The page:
Under existing legislation, it is illegal to set up a new selective state school, but any good school – including a grammar school – can expand.

DfE officials say the door is still open for an alternative proposal which can convince them it would expand an existing school. One option would be to persuade a co-educational grammar school to put in a bid.

Sir Michael’s comments were criticised by David Davies, a Conservative MP and former grammar school pupil, who said many working-class children “got on through having access to grammar schools”.

Graham Brady, who resigned as a party spokesman in protest at Prime Minister David Cameron’s opposition to new grammar schools, said Sir Michael would do better to focus on the still large number of “very bad schools”.

Sir Michael was praised, though, by Fiona Millar, from the group Comprehensive Future, who said he was right to highlight the divide. “The problem is that doing the 11-plus tests is accompanied by a very expensive private tuition industry,” she told BBC Radio 4’s The World This Weekend.

The last time the Conservatives campaigned in a general election for the restoration of grammar schools was in 1997 when one of then Prime Minister John Major’s themes was “a grammar school in every town”.

The debate on grammar schools won’t ever end, but it will always be fascinating. I was a graduate of a grammar school. I can see how difficult it is to develop social mobility within those schools, particularly as the vast majority are segregated by gender. I guess we dealt with that as there was a girl’s grammar school not too far from us and some of us had joined lessons down there so that problem wasn’t so big for us.

Stabbed with a pencil, headbutted and punched

Well given this title, you might think I’m reporting on another rogue teacher, as I seem to do find a lot of those.

Actually, you’d be wrong. This one is actually about new figures about abuse not by teachers, but by children, some of which are as young as four years old! In one instance, a nursery school teacher was reportedly smacked, kicked and headbutted by a child in Walsall, West Midlands. Elsewhere, it is claimed a pupil punched and headbutted a staff member after grabbing them by the neck in Houndslow, West London. One teacher in Derby was stabbed in the arm with a pencil, according to reports. The Sun on Sunday has reported that teachers have been scratched, kicked and even bitten by children they were attempting to control.

Figures published by the newspaper suggested that children as young as four have violently assaulted teachers 21,000 times in the past two years. On average, there are 55 assaults in school per day.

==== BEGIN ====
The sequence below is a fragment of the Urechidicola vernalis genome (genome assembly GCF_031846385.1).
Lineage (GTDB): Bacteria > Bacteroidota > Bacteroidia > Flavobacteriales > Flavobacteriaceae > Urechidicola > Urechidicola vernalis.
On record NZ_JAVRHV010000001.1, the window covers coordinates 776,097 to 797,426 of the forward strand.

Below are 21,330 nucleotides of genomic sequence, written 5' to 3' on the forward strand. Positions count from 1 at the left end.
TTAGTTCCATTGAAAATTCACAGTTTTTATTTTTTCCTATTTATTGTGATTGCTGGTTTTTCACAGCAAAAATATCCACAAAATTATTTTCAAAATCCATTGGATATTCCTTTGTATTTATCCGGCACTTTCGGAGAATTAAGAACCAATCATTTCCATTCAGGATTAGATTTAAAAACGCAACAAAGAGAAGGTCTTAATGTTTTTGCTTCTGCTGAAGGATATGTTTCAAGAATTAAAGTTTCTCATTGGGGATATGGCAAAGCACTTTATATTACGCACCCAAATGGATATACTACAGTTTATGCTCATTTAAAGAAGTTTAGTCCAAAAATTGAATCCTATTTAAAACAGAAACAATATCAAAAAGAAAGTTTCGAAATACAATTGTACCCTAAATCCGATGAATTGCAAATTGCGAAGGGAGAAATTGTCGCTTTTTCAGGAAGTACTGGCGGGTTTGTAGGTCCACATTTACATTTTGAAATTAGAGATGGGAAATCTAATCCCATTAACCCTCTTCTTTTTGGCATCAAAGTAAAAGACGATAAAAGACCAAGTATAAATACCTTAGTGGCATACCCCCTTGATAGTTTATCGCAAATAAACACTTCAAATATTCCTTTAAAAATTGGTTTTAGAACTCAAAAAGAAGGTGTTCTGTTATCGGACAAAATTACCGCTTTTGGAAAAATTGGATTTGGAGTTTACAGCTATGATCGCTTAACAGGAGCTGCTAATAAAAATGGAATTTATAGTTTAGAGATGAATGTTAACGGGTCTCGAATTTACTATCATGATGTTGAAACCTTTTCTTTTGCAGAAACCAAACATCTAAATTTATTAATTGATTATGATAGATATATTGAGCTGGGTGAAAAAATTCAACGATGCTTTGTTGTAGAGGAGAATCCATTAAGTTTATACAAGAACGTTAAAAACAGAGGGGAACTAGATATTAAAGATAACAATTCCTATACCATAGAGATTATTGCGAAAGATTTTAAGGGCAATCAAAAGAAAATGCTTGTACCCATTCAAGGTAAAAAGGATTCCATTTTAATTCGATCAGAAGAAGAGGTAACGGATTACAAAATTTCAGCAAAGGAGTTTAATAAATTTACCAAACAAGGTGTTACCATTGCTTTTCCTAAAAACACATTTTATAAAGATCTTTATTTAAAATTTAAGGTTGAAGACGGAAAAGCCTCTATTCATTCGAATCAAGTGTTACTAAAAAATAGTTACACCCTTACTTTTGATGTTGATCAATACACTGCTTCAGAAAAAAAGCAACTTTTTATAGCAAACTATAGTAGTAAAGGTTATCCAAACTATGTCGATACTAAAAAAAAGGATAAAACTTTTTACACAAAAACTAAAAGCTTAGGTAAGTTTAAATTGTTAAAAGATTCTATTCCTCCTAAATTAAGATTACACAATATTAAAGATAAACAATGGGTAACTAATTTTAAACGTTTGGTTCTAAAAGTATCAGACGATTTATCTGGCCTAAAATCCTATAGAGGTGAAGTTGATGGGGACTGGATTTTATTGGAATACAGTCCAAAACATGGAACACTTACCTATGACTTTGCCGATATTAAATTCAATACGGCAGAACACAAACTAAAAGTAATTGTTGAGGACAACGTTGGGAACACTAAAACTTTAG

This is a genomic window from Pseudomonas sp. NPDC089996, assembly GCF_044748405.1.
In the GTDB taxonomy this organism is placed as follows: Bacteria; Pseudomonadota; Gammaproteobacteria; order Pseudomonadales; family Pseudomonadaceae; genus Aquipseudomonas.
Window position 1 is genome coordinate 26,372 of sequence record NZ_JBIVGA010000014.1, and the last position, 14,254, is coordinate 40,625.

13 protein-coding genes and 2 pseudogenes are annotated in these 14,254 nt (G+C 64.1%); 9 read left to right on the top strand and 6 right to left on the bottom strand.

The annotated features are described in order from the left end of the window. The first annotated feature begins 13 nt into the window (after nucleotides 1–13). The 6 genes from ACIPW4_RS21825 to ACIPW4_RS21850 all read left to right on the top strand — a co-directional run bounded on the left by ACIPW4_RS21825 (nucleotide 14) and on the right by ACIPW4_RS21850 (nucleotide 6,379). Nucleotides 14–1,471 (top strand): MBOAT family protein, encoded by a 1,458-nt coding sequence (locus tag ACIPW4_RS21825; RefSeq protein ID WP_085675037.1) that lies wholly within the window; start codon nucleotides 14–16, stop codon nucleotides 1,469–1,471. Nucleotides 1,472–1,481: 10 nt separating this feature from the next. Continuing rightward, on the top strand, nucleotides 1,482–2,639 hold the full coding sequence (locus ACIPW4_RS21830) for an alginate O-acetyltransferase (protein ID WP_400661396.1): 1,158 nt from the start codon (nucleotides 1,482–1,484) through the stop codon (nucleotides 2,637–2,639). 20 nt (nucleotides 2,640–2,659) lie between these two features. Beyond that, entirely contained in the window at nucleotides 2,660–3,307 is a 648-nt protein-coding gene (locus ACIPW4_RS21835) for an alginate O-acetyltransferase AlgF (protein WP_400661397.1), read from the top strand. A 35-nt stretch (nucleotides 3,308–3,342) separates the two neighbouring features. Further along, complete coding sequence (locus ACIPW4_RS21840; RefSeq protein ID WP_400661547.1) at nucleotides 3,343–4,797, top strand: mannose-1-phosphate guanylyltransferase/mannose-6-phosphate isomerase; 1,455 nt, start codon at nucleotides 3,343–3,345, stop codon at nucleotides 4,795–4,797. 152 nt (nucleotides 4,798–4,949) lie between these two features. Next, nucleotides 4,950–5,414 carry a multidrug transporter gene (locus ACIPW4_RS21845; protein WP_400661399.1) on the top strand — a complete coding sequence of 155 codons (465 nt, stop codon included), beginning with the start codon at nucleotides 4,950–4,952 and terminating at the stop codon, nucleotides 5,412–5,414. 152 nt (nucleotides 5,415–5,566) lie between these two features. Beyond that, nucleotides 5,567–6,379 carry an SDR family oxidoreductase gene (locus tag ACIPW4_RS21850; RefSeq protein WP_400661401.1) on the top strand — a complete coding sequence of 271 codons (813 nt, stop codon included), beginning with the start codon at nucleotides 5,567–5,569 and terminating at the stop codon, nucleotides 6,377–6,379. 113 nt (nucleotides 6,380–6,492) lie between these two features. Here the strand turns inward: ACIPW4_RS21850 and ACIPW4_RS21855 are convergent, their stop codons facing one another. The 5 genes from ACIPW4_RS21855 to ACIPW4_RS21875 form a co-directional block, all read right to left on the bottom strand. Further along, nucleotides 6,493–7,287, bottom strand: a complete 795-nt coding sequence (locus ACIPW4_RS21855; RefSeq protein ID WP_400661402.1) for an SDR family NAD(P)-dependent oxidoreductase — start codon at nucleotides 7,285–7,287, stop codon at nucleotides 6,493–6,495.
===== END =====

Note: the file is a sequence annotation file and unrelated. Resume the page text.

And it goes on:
In the 2011/12 academic year there were 10,000 attacks in classrooms while in 2012/13 there were 10,750. The highest number of attacks were in Hampshire – which saw 3709 over the two years. The area was followed by Leeds with 3,122 and then Southampton with 901. Other areas in the top ten most violent areas included Milton Keynes, Hertfordshire and Buckinghamshire. The figures were obtained from 70 local authorities in England and Wales by the newspaper via a Freedom of Information Act.

A Department for Education spokesman said: ‘Teachers have more power than ever to maintain discipline.’

I find the government comment quite bizarre. If I’m brutally honest, I would look to the parents and consider why the child is behaving in that way. It is no secret that children take parents as a role model more often than not, given they are the first adult caregivers that children encounter in the world (if you discount the midwives etc). I know from experience I used to replicate aggressive behaviours that those who called themselves my parents used to use at school all the time. Took me forever to realise that what I was doing was wrong. There is only so much a teacher can do in a classroom of 30 children that they see for a few hours a day, 5 days a week for 7 or 8 months of the year when you subtract holidays. Not everything is down to them.

Subjects being sidelined for the sake of league tables

Schools are being forced to “sideline” key subjects such as art, music and physical education in the race to hit government targets, teachers’ leaders warned today.

The “relentless push” to raise standards in literacy and numeracy has caused large numbers of schools to marginalise other areas of the curriculum, said Mary Bousted, general secretary of the Association of Teachers and Lecturers. She said that children were missing out on a varied timetable because of the need to boost their position in official league tables.

The comments were made despite the publication of research by Bristol University that found rankings had a highly positive effect on schools – raising results relative to those nations that refuse to publish the data.

It came after primary league tables published by the Department for Education showed that 767 state schools in England failed to meet minimum standards in the three-Rs this summer.

The number of failing primaries jumped by almost 50 per cent over the last 12 months after the Coalition changed the key indicator used to assess pupil performance.